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Re: Can an Old Guy make it to 10,000 Hours? A rhetorical question

Post by DaveLeeNC » Sun Feb 24, 2019 1:29 pm

Terpfan, thank you for your observation. That helps to explain something that I was reading by Douglas Niedt on the topic of maintaining a repertoire. It made no sense to me as it just didn't match my experience. Now I think I understand the perspective (which does not DIRECTLY apply to me at the level of my experience).

dave

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Re: Can an Old Guy make it to 10,000 Hours? A rhetorical question

Post by Terpfan » Sun Feb 24, 2019 2:45 pm

Eberhard Mueller wrote:
Sun Feb 24, 2019 5:34 am
A quote from Jascha Heifetz: "The discipline of practice every day is essential. When I skip a day, I notice a difference in my playing. After two days, the critics notice, and after three days, so does the audience." This is said 10,000 hours, notwithstanding. I'm sure poor Jascha was multiple times over that baseline!

Similar quotes come from other top performers, such as Segovia, who is reputed to have had a scrupulous practice routine all his life. Likewise, Tarrega, had a grueling practice routine throughout his career, by stop watch, not wasting a minute. (Well, it would be "grueling" for me to do likewise, nay torture!) But, that is what it takes for excellence!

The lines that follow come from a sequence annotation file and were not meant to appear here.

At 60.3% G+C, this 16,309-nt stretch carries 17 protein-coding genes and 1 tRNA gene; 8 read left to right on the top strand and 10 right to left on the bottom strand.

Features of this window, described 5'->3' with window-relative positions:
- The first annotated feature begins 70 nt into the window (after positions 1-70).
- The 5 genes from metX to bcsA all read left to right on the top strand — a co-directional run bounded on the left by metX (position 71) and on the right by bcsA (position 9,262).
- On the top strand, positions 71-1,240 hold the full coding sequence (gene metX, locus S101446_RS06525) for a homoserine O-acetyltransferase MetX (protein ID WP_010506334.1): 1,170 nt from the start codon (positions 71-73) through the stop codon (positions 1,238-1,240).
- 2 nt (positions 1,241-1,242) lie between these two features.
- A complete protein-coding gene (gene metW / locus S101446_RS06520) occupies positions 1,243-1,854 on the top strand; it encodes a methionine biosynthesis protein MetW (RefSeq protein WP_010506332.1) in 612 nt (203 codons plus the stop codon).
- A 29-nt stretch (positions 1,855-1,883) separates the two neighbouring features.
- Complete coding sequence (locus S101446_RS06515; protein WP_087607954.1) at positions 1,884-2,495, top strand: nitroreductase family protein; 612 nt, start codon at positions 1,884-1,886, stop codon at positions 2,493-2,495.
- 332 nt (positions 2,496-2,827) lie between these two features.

Heifetz is talking about performance. If you take a day off and performed a concert, only you notice??

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Re: Can an Old Guy make it to 10,000 Hours? A rhetorical question

Post by Eberhard Mueller » Sun Feb 24, 2019 9:11 pm

Terpfan wrote:
Sun Feb 24, 2019 2:45 pm
Heifetz is talking about performance. If you take a day off and performed a concert, only you notice??
Of course. Were we not talking about performance and noticing?
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Re: Can an Old Guy make it to 10,000 Hours? A rhetorical question

Post by Terpfan » Mon Feb 25, 2019 2:47 am

Sure, Heifetz can take a day off just before a concert and no one will notice the difference except himself. For most people that equals crash and burn.

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Re: Can an Old Guy make it to 10,000 Hours? A rhetorical question

Post by Eberhard Mueller » Mon Feb 25, 2019 8:24 pm

Terpfan wrote:
Mon Feb 25, 2019 2:47 am
Sure, Heifetz can take a day off just before a concert and no one will notice the difference except himself. For most people that equals crash and burn.
Yes, and then just a puddle on the floor! :lol:

I attempted some cursory research to find, online, some information on Tarrega's practice routine. I have had no luck with that, yet. My original reading of Tarrega's machine like routine, with stop watch, to the second, came from hard print (likely Dr. Leckie's journals) - must have read it sometime in the 80's.